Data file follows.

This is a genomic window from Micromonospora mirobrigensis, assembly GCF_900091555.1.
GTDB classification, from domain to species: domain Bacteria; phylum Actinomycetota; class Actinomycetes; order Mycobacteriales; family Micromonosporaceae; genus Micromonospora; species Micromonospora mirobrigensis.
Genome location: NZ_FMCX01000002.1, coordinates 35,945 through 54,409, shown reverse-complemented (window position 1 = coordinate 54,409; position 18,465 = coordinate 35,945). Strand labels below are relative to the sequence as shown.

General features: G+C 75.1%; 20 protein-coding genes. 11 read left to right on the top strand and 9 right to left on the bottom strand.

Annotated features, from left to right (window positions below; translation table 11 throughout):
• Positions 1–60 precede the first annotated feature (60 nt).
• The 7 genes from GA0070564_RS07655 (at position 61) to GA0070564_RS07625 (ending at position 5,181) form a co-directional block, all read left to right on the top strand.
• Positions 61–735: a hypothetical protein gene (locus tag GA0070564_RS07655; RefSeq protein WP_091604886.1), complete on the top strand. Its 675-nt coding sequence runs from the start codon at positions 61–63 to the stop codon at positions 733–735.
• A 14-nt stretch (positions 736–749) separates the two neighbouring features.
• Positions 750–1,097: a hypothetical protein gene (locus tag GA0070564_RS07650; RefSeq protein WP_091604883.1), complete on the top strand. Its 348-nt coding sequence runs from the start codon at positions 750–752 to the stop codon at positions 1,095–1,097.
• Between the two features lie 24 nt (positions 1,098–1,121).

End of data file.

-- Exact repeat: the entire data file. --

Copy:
This is a genomic window from Micromonospora mirobrigensis, assembly GCF_900091555.1.
GTDB classification, from domain to species: domain Bacteria; phylum Actinomycetota; class Actinomycetes; order Mycobacteriales; family Micromonosporaceae; genus Micromonospora; species Micromonospora mirobrigensis.
Genome location: NZ_FMCX01000002.1, coordinates 35,945 through 54,409, shown reverse-complemented (window position 1 = coordinate 54,409; position 18,465 = coordinate 35,945). Strand labels below are relative to the sequence as shown.

General features: G+C 75.1%; 20 protein-coding genes. 11 read left to right on the top strand and 9 right to left on the bottom strand.

Annotated features, from left to right (window positions below; translation table 11 throughout):
• Positions 1–60 precede the first annotated feature (60 nt).
• The 7 genes from GA0070564_RS07655 (at position 61) to GA0070564_RS07625 (ending at position 5,181) form a co-directional block, all read left to right on the top strand.
• Positions 61–735: a hypothetical protein gene (locus tag GA0070564_RS07655; RefSeq protein WP_091604886.1), complete on the top strand. Its 675-nt coding sequence runs from the start codon at positions 61–63 to the stop codon at positions 733–735.
• A 14-nt stretch (positions 736–749) separates the two neighbouring features.
• Positions 750–1,097: a hypothetical protein gene (locus tag GA0070564_RS07650; RefSeq protein WP_091604883.1), complete on the top strand. Its 348-nt coding sequence runs from the start codon at positions 750–752 to the stop codon at positions 1,095–1,097.
• Between the two features lie 24 nt (positions 1,098–1,121).